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T-Mobile Lawsuit Argues That The Company Should Have Sole Use Of Magenta Color


Hey, Ailsa, I want to try a thought exercise with you, OK?



SHAPIRO: When I say the word magenta, what's the first thing that pops into your head?

CHANG: A Crayola crayon.

SHAPIRO: OK. Well, the wireless carrier T-Mobile is claiming in a new lawsuit that the color magenta is so inextricably linked to its brand that other companies...

CHANG: What?

SHAPIRO: ...Should be barred from using it. As Darius Rafieyan reports, that is not sitting well with some people.

DARIUS RAFIEYAN, BYLINE: Daniel Schreiber, the CEO of a small insurance company called Lemonade, was surprised earlier this summer when he received a strongly worded letter from lawyers at one of the world's biggest telecom companies.

DANIEL SCHREIBER: At some level, I knew it wasn't a joke. But it sure sounded like one.

RAFIEYAN: The letter was from Deutsche Telekom, the parent company of T-Mobile, and it accused Lemonade of stealing its trademark. But the thing that was odd about this dispute - it wasn't over the name T-Mobile or even its logo or tagline. It was over a color - in this case, Pantone Rhodamine Red U, also known as magenta.

SCHREIBER: But when you're talking about one of the three ink cartridges in every printer in the world, the color magenta (laughter), which the idea that one company can trademark and own it just defied belief, and I was in a state of disbelief.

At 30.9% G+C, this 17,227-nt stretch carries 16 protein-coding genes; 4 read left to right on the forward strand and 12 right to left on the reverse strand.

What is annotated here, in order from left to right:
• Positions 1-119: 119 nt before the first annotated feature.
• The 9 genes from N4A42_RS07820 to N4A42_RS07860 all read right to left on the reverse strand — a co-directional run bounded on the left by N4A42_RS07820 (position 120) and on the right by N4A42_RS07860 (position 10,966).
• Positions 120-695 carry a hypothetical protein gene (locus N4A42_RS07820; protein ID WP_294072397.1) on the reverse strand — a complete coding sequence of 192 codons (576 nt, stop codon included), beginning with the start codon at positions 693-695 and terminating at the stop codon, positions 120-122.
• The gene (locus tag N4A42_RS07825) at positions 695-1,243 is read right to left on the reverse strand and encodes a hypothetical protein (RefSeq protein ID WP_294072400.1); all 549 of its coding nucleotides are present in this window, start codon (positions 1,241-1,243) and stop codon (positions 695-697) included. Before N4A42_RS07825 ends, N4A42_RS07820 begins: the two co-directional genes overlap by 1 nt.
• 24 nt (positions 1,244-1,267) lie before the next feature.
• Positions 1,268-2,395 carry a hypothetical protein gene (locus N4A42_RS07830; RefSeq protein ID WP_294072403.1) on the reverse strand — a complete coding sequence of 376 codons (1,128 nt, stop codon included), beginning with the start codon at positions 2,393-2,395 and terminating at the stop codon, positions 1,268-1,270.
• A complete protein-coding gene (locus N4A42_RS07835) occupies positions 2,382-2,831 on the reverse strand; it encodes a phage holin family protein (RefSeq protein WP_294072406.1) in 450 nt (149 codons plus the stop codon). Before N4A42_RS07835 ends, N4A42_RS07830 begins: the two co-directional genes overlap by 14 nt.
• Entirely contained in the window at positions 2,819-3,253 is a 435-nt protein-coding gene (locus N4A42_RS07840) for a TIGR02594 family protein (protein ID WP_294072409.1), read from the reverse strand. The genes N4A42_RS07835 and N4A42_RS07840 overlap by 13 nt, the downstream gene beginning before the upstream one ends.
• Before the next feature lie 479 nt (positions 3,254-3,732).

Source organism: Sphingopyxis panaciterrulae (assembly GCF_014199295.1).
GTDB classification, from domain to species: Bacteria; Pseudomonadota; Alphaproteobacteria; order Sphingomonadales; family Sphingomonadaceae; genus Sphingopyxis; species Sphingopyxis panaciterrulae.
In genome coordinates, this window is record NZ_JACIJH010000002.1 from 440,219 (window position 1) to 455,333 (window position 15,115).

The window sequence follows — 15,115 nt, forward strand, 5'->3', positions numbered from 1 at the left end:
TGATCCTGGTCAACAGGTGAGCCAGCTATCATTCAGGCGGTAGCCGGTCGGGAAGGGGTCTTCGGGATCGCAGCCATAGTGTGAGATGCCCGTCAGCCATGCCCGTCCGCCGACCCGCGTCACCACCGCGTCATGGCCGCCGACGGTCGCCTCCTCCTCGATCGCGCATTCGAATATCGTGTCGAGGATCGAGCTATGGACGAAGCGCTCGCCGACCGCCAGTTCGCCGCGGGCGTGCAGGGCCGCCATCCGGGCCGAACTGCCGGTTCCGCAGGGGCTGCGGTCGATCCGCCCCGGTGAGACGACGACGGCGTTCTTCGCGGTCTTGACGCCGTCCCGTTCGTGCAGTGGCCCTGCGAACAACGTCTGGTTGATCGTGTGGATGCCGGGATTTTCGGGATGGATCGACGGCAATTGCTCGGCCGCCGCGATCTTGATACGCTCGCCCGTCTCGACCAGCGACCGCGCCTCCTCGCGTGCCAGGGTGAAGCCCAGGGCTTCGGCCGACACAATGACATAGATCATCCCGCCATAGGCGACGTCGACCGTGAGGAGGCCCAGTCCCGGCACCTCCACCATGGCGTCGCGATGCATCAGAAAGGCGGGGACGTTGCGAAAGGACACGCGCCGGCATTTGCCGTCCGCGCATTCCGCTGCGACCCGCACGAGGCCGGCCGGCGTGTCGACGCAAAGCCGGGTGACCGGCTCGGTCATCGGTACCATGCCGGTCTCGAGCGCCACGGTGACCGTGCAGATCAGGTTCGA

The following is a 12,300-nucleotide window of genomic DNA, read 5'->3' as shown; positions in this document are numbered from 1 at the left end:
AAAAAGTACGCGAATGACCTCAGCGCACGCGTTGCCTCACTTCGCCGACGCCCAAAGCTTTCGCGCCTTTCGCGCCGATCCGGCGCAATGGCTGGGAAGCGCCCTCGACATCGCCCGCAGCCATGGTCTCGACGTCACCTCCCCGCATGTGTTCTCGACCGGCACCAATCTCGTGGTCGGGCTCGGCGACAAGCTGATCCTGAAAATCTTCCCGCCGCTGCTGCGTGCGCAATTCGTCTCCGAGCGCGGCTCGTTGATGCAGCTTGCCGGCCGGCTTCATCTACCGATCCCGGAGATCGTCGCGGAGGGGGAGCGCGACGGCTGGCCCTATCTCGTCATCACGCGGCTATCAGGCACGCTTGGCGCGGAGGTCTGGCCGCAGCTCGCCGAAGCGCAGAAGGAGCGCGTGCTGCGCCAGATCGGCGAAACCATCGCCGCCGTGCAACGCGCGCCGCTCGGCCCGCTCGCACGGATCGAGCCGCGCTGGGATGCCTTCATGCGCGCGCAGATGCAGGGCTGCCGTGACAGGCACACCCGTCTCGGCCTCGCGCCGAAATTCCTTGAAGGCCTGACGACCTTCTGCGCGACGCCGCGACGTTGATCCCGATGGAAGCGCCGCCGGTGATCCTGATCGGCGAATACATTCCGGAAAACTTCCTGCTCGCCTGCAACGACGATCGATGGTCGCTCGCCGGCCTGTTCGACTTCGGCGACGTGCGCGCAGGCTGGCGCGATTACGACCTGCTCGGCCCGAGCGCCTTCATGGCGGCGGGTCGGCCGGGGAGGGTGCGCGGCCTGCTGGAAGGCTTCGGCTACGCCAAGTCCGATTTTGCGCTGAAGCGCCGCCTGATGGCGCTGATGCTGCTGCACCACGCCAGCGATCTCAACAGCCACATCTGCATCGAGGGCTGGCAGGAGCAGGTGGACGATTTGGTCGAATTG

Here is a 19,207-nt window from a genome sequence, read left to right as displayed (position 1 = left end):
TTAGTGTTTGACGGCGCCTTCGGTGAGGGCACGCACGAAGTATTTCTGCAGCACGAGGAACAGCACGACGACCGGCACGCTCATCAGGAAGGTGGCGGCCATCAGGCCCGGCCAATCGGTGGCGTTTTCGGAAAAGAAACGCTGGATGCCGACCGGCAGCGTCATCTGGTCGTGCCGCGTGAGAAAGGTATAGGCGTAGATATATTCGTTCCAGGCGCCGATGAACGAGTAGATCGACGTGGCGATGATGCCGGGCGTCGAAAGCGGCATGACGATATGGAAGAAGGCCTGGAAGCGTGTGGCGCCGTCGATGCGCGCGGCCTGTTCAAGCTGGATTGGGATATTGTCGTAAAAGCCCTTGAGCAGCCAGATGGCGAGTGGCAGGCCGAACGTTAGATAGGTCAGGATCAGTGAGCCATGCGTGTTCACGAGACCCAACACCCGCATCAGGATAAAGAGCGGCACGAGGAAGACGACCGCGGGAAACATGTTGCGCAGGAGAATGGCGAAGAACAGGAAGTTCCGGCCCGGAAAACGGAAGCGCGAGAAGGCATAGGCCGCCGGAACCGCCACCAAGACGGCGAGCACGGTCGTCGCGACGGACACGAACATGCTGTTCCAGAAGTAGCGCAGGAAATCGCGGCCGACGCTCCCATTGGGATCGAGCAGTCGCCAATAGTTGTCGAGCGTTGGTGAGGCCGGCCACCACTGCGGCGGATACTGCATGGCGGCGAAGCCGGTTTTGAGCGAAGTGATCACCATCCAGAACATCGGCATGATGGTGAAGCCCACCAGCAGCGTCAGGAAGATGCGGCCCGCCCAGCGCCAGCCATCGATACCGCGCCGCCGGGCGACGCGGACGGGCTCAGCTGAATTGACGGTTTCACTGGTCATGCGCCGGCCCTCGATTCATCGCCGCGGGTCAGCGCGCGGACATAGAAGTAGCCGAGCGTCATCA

RAFIEYAN: Now, Lemonade does use a lot of magenta in its branding, though Schreiber insists it's actually pink. And T-Mobile was saying, hey, back off our color. This isn't T-Mobile's first color-based lawsuit. In 2014, the company sued rival AT&T for using a shade of plum that was suspiciously similar to magenta. And over the years, T-Mobile has gone after a lot of other companies, including a British IT firm and a now-defunct smartwatch maker.

The company told NPR that it has a lot of businesses that go beyond just wireless service, and they feel it's important that there's no confusion when customers see the color magenta. And it's true that T-Mobile has really leaned into its association with the color. Aside from being splashed across all of its branding, the CEO, John Legere, never goes out in public without a magenta T-shirt and his custom-made magenta sneakers. He even dyed his hair magenta earlier this year.

But all of this got me wondering - can a company really claim ownership over a color? According to Robert Zelnick, a trademark attorney at McDermott, Will & Emery, it can.


RAFIEYAN: It all goes back to Owens Corning, a company that makes pink fiberglass insulation for houses.

ROBERT ZELNICK: And they claimed rights to the color pink for fiberglass insulation. And some people will remember the think pink campaign and "The Pink Panther" and lots of other tie-ins for that.


UNIDENTIFIED PERSON: Observe Exhibit A - the pink attic blanket insulation from Owens Corning, their most..

RAFIEYAN: Zelnick says the company was able to prove that the brand was linked to the color pink in people's minds, and that opened the floodgates. Many companies have since gone to court to protect their distinctive hues, think Tiffany blue or Cadbury purple. But will courts allow T-Mobile to keep magenta? Daniel Schreiber, the CEO of Lemonade, says he's determined to make sure that doesn't happen.

Darius Rafieyan, NPR News, Washington.

(SOUNDBITE OF YELLE'S "TU ES BEAU") Transcript provided by NPR, Copyright NPR.

Darius Rafieyan joined NPR in 2017 as the founding producer of The Indicator from Planet Money. He has produced stories about infectious disease outbreaks, the world's greatest air salesman, and the economics of Tinder.
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